Tuesday, June 12, 2012

Panama City

Early in the morning of June 11, I caught the red eye to Panama City, a six hour flight from LAX.  They would not let me on the plane with a one way ticket.  Panama apparently might not let me stay if I didn't have a way back.  So I had to go to the United Airlines counter in the next terminal to buy a return ticket on their partner airline, Copa, which is based in Colombia.  

I arrived at the airport at around 10:30 a.m.  I waited around for the WorldTeach field director, Kari, who had told me she would be there by 11.  She didn't show, so I took a taxi to the hostel.  Luckily she had given me directions.  So I was already out almost $500 I had not counted on spending.

The rest of the volunteers were supposed to get in on a flight from Miami around 1:30 p.m.  They were late, but still Kari did not show up at the airport until they were already at the hostel.  I took them across the street to Super 99, which is like a Wal Mart and is a chain owned by the current president of Panama.  We seem to go there at least once a day.  They had not eaten all day so were happy to get some snacks.  When Kari finally arrived at the hostel, we walked to a nearby mall, Multiplaza, for dinner.  She said our food allowance for dinner was $5.  We went to the food court at the mall, which had a lot of American chains like Wendy's, McDonalds, Pizza Hut, Burger King, KFC, Subway, etc.  It was hard to find something under $5, unless you just got rice and beans.  The mall was shocking.  I thought I was coming to a third world country, but the mall stores must have included every brand you would see in Vogue magazine ads.  Cartier, Tommy Hilfiger, Tiffany, Louis Vuitton, etc.  Panama is apparently the big drug money laundering center of the West.  One of the teachers at the University here said they start up dummy companies here just for that purpose.

Multiplaza mall

Casco Viejo

Casco Viejo street
View from Casco Viejo

We are staying at Casa Areka, a hostel in Paitilla, near Punta Pacifica.  This is apparently a very nice area of the city, full of skyscrapers.  The six women are in a room with three bunk beds, which is a little crowded since we all brought luggage for six months.  The sole guy, Matthew, has his own room.  We do have air conditioning, but the bathroom is down the hall and has cold water only.  There is a kitchen we can use to cook in, which will help with our $11 a day food allowance.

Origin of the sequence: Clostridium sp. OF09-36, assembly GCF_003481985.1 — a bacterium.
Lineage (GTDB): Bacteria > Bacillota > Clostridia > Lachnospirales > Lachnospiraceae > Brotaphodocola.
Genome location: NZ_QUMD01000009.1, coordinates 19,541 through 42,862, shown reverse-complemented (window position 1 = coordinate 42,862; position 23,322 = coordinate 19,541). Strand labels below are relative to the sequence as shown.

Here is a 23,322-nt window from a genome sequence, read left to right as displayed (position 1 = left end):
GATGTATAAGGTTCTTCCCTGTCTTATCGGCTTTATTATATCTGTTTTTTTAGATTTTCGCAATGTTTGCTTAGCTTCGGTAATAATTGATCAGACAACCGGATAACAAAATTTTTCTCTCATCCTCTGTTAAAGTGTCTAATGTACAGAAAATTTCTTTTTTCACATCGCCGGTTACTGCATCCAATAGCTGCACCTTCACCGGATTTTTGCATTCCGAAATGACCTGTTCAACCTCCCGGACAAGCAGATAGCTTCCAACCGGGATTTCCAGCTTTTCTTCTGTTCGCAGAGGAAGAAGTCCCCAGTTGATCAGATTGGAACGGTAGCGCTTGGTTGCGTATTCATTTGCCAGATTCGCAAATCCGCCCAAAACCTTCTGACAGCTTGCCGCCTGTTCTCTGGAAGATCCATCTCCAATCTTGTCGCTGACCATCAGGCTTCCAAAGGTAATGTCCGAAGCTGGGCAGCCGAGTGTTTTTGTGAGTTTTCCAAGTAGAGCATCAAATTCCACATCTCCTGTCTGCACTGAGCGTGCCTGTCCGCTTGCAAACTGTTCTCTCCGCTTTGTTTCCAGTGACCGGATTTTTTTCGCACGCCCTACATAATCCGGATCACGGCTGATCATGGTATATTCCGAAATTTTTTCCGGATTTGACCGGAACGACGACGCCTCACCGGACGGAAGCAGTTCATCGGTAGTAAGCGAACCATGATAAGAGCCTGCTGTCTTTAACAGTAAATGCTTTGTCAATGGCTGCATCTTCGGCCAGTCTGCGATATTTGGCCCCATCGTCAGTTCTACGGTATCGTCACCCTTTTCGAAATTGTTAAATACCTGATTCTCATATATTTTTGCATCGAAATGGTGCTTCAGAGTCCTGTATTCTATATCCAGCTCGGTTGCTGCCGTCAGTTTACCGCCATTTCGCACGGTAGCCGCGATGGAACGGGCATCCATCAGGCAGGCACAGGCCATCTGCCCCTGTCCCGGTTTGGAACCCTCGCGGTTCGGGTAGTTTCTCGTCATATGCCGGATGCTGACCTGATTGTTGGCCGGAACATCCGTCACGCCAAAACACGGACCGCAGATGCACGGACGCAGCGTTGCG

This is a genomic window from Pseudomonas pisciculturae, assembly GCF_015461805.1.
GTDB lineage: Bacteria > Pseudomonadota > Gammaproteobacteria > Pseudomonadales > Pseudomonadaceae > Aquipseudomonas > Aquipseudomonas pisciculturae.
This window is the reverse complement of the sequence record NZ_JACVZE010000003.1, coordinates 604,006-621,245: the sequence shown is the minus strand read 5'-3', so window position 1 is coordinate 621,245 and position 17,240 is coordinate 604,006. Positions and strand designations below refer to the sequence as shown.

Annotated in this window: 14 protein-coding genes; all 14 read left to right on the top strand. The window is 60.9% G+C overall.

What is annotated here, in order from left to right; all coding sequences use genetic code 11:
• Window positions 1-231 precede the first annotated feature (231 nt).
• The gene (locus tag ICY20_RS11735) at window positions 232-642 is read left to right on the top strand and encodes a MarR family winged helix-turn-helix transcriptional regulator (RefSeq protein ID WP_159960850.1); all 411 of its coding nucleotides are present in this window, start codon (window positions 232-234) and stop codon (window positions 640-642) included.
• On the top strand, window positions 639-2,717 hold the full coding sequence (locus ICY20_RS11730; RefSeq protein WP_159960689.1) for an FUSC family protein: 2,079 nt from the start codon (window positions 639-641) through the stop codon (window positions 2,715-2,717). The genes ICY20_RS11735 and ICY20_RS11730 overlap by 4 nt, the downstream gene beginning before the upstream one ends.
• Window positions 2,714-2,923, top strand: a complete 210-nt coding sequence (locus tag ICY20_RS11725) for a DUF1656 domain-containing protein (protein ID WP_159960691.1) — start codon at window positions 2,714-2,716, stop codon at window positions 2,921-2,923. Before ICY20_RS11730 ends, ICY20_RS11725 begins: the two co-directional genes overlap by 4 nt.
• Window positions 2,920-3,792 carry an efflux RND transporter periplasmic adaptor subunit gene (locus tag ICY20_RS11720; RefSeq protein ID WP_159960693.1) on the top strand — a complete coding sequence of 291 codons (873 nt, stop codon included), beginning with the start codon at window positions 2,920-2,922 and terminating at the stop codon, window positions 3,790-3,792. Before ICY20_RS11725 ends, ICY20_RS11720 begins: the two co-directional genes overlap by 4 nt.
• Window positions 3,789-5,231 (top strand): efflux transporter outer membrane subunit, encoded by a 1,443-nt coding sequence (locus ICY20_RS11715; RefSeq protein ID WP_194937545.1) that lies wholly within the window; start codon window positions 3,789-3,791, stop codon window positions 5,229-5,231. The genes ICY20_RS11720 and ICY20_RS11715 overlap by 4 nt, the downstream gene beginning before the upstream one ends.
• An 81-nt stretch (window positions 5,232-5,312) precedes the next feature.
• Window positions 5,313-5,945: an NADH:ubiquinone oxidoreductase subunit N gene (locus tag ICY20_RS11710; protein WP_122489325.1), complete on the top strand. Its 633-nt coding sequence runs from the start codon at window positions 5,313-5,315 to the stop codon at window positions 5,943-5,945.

Oswaldo, owner of Casa Areka hostel
Michaela and Halima at Casa Areka

The first full day here, Kari met us and we walked to the Multicentro mall, which is the opposite direction of Multiplaza but about the same distance, maybe a mile.  This is where we will catch the bus to the University every day for orientation classes.  Today we are just walking to Casco Viejo, an old part of the city with old churches, cobblestone streets, the presidential palace, etc.  There is a nice walkway and bikeway along the waterfront most of the way there.  Unfortunately, it started raining soon after we started out, so everyone got soaked.  I was the only one with an umbrella, but I still got soaked from the waist down.  We ate lunch at a typical Panamanian hole in the wall restaurant, run by a Chinese man.  Lunch was under $3.  We walked around a little before heading back.  We caught a Diablo Rojo (Red Devil) bus, which are independent, wildly colored, and go where they want to go.  For 40 cents each he took us to Multiplaza mall and we walked back to the hostel from there.

Near Mulicentro mall

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